It’s Working: Carlee Otero and Blingolena Add Old Fort Days Title to Resume

Sly's looking to shake up the world standings.
Carlee Otero and Blingolena
Carlee Otero and Blingolena winning Old Fort Days Rodeo 2023 | Phil Kitts/Avid Visual Imagery

This week, Carlee Otero and the Blingolena won the Old Fort Days Rodeo, plus cashed in elsewhere to make a big jump up the WPRA barrel racing world standings to ring in June 2024.

As barrel racers across the country dodge flash flooding, tornadoes and a whole lot of mud, it’s a mixture of luck and preparation that are helping barrel racers like Otero capitalize as the full summer run looms.

“They let you enter rodeos all year long, so it’s okay to turn out when you need to,” Otero said. “You have to be smart about the ground and weather. You have to pay attention.”

Closely following her own advice, Otero narrowly pulled the lever at the right time to kick off her profitable weekend.

“We actually made the decision to go to Mt. Pleasant at the very last minute,” Otero said. “We pulled into the rodeo when they were on the second event in the performance I was up in. But honestly, that ground has so much sand in it that it held great. It was the right choice.”

The choice paid off for Otero and “Sly,” a 2018 son of Blazin Jetolena out of Dash Of Bling by Dash Ta Fame. They won second, worth $1,934 in 15.12 seconds, bested only by Dona Kay Rule and High Valor.

Next, the duo headed to Fort Smith, Arkansas, where they conquered the Old Fort Days Rodeo in Fort Smith, Arkansas, in 16.60 seconds, worth $3,768 ahead of Hailey Kinsel and DM Sissy Hayday.


*volume up* Michael Otero is one of barrel racing’s favorite tie-down roper husbands fo sho….but we think his wife, NFR barrel racer Carlee Otero and Blingolena are the coolest after their winning weekend. Here they are winning the Old Fort Days Rodeo, plus they cashed in deep at Mt. Pleasant, Texas. Full story and ProRodeo results from this weekend on deck at the link in bio.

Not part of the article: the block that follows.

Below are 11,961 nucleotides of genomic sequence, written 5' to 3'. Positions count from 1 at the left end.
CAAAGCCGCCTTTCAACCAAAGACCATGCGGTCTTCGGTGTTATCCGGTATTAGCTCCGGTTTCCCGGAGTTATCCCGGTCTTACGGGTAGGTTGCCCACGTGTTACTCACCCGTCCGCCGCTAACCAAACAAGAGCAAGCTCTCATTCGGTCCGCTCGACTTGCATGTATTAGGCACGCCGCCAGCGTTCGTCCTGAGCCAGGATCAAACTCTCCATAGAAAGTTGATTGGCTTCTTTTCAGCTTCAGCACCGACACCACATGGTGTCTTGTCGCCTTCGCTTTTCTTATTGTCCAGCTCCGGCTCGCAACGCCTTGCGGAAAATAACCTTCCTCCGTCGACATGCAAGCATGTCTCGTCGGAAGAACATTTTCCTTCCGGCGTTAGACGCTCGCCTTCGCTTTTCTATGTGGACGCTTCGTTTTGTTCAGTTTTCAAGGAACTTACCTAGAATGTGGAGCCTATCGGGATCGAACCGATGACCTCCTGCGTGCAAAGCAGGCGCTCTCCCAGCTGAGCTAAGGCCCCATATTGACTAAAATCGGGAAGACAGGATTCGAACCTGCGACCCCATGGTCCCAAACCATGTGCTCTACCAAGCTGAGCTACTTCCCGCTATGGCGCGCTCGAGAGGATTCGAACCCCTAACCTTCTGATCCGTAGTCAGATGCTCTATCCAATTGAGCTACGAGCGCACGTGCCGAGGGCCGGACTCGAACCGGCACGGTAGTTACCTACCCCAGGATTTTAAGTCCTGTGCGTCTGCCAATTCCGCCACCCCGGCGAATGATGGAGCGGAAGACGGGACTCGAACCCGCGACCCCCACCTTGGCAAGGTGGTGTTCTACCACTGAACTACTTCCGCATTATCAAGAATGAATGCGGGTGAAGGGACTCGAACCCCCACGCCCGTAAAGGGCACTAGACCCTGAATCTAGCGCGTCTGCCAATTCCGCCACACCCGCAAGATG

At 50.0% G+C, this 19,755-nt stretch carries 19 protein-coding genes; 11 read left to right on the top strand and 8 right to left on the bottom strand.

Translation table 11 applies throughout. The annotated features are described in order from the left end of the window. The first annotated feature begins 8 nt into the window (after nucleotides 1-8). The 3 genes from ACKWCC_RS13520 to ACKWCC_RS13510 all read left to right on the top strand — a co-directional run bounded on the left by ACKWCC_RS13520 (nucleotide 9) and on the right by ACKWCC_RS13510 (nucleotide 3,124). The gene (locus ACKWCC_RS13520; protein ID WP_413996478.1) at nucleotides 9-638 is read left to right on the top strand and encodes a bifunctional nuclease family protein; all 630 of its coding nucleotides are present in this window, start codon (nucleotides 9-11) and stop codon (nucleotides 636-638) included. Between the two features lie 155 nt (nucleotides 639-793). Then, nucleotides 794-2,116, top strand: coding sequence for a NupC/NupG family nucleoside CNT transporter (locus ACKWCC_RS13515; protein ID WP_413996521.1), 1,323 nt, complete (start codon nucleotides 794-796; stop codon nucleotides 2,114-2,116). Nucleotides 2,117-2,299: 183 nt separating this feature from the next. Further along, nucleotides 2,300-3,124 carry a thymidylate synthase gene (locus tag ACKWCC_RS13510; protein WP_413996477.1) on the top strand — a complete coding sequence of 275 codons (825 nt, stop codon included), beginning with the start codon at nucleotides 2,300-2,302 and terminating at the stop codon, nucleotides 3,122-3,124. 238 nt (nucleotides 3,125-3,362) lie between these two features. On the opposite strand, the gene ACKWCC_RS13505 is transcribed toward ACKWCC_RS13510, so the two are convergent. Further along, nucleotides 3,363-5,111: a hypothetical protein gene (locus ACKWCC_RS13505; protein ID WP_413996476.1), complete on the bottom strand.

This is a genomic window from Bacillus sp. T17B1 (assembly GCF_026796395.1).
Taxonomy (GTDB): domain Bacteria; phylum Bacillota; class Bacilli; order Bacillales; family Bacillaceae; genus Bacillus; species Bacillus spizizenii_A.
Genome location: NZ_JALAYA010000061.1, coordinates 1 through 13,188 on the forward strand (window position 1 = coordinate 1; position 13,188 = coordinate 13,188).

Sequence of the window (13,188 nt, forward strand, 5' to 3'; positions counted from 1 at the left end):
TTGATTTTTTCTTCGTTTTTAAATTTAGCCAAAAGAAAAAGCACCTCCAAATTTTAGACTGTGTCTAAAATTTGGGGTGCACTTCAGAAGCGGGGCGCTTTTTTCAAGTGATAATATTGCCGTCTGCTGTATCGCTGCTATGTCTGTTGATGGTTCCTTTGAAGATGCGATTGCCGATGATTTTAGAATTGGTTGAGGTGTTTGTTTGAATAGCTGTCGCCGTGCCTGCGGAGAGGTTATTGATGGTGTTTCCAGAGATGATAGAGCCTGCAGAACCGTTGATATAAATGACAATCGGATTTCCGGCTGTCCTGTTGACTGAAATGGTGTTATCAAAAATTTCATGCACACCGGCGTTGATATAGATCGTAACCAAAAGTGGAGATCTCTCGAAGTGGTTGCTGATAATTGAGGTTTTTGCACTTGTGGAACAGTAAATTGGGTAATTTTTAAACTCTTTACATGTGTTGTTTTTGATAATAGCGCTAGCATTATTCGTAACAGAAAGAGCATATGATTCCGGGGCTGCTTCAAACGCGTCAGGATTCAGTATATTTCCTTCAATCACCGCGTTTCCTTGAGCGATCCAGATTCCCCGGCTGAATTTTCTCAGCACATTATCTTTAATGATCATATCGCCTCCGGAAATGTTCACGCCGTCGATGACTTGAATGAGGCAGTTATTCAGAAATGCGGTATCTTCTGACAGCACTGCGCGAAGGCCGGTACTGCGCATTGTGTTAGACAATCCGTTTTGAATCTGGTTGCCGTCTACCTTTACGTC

♬ original sound – Randy Rogers

“I’ve been wanting to win at that rodeo for a while,” Otero said of Fort Smith. “Last year, it was one of Sly’s first rodeos and we blew by the first barrel. This year, I’ve figured out that I need to come running earlier so that he can get his initial speed burst out, level out and pay attention. It really worked in that setup.”

The winning weekend will help Otero, who’s already earned $19,731.02 in 2024 within shooting distance of the top 15. After a handful of days at home, Carlee and her husband, tie-down roper Michael Otero, will head out with their younger children for the Canadian Calgary Qualifier, Reno Rodeo and more. While Michael will also compete in tie-down roping during and Carlee will fly to and from the trail to maintain her outside-the-arena career as a real estate agent—a profession she now shares with her eldest daughter—Carlee and the rest of the family have their sights set on a 2024 NFR qualification for her and 6-year-old Sly.

“My plan this year is to capitalize on every run and win where I show up,” Otero said. “I’m not taking any other horses out there with me this year at the start. It’s a mental thing for me. If I only take Sly, I never second-guess myself on who I’m running. It helps my confidence to focus on him.”

Carlee Otero barrel racing

Although Otero finished No. 19 in the WPRA World Standings in 2023, she cautioned that leaderboards don’t reflect the reality of the rodeo trail all the time.

“Yes, we were successful in a lot of places in 2023,” Otero said. “But people don’t see all the bad runs. Sly is extremely turny, and I’ve ridden mostly stiffer horses. He’s a winner and I didn’t need to change him, I needed to change myself. Now, I’m showing up for him in the way that horse needs, and it’s working.”

Outside of riding changes, Otero also removed the tie-down Sly previously competed in recently, which she noted has helped free the gelding up through his runs. She emphasized the importance of working to find a balance when navigating a new barrel racing partnership.

“These horses aren’t machines,” Otero said. “They bleed, just like we do. You have to play with things, make adjustments and figure out what they need from you. This is true when you’re buying a finished horse that’s already a winner, or have one that’s younger that another trainer has been on. It could take you six months or a year to figure it out, and that’s okay.”

As barrel racers head West and North for the summer months, is bringing you stories behind top horses and cowgirls in WPRA barrel racing, plus coverage of the World Standings, Circuit and Resistol Rookie races all year long thanks to our friends at Equinety.

Stay tuned for full ProRodeo results from the first weekend of June here.